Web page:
— 4 min read


It's the dirty word in every workplace. No employee wants to work for a micro-manger, and no boss wants to be labeled one.  So why does micromanagement occur so much?

Plain and simple, it's due to a lack of leadership.

Micro managers are worried about work not being executed properly and lack trust in their employees. As a result of not empowering their employees, managers are not able to focus on their own work. A team cannot function to its full ability without at least one person who inspires and earns the respect of the rest, otherwise known as a leader. If a manager truly wants to get the most out of their employees, they must strive to become a leader.

In his recent column on LinkedIn, Ilya Polzin lays out the main difference between an leader versus a manager:

Managers give answers, leaders ask questions. There's nothing certain to turn your employees against you faster than shouting orders at them. Why not spare yourself the impending resentment and simply ask your employees this: "What would you do?" or "What do you think of this idea?" Allowing people to participate in the decision-making process will not only transform what could have been an order into something more easily swallowed–it also inspires creativity, motivation, and autonomy.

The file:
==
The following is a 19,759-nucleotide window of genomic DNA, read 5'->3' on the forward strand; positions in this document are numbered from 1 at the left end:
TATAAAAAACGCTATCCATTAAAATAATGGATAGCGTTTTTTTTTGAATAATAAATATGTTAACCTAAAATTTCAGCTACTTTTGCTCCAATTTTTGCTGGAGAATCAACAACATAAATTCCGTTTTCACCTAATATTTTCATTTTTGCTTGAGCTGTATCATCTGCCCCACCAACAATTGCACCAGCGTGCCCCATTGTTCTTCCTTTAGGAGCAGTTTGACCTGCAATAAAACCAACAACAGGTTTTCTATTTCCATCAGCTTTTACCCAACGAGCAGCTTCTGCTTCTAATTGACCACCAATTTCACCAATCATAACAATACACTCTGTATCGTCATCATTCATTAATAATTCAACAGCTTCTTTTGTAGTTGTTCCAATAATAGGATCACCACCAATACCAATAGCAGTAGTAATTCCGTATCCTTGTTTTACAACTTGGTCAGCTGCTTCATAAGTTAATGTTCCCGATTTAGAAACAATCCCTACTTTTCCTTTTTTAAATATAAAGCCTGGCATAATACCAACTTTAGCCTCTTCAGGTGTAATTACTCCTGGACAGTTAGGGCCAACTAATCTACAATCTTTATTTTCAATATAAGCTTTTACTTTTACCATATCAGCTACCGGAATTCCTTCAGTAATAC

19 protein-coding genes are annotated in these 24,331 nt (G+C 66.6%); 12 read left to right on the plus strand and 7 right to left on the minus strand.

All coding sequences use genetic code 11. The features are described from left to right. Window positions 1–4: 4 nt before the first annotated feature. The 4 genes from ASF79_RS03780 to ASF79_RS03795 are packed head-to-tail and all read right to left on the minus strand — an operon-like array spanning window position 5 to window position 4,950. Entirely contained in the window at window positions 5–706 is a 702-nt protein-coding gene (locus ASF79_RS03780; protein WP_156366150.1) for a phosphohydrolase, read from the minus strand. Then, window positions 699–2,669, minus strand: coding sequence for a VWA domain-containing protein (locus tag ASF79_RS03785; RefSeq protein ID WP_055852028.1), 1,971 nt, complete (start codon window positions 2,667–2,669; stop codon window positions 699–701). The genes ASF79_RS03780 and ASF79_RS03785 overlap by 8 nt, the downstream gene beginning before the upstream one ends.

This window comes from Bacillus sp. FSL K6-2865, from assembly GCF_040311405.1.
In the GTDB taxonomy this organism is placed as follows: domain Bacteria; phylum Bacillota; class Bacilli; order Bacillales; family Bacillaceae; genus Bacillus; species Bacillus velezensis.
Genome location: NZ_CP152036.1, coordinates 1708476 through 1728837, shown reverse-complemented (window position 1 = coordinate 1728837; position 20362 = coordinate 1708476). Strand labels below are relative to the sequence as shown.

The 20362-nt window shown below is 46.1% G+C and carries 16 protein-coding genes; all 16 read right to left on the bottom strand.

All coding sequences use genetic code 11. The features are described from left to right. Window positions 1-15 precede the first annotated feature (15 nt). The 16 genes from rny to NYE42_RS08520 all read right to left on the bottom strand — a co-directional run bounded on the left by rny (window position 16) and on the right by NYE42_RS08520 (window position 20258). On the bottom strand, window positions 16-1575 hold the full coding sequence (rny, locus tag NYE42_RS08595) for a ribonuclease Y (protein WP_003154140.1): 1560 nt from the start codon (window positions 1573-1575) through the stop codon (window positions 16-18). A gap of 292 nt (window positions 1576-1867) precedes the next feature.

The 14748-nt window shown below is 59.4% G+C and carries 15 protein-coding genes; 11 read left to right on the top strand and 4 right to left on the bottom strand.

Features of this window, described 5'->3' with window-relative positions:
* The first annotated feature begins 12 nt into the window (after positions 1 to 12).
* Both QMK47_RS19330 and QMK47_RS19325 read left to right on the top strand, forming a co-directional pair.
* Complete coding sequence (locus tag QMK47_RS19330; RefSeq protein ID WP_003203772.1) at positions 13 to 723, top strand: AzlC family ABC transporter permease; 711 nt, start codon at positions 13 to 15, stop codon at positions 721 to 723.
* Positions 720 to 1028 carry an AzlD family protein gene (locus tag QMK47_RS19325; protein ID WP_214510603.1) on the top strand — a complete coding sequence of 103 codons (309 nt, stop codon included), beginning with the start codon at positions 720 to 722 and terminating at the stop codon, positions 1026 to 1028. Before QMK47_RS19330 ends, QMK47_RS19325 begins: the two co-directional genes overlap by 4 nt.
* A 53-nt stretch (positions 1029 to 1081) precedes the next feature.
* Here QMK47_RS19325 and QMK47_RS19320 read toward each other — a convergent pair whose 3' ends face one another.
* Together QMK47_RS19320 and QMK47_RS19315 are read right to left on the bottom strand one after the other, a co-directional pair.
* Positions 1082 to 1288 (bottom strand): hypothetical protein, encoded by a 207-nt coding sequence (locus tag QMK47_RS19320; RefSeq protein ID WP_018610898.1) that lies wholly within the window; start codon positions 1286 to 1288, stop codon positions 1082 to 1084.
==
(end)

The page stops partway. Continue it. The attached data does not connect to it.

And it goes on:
Managers criticize mistakes, leaders call attention to mistakes indirectly. It may seem more efficient to point out your employees' mistakes directly, but this will only leave them feeling embarrassed and frustrated. You should really be giving them the chance to learn and grow from through your critiques. Instead, give your employees the chance to address their mistakes.

For example, say a project was sent to a client and you receive back a disgruntled message. Calmly ask your employee about the clients concern and whether they feel what was provided was on par. This will give them a chance to provide their input, while also improving for the future.

Management shouldn't be approach through force, but rather through influence. Put these techniques in place to improve the way your employees perform.

Transforming from a manager into a leader is all dependent on how you approach your team and manage their expectations. That means working with your employees on their goals and objectives in a constructive and consistent manner.  Employees must not only know what they're receiving feedback on, but also when to expect it.

At Weekdone, we set out to make every team member report what they have been working on and list their accomplishments on a weekly basis (along with their overall happiness). The managers then receive a single report on what their employees have been doing and from there can make a determination on what areas require the most attention. Minor feedback can even be given on the reports. We're showing managers time saving ways to prioritize and improve their communication. In other words, allowing them to become better LEADERS.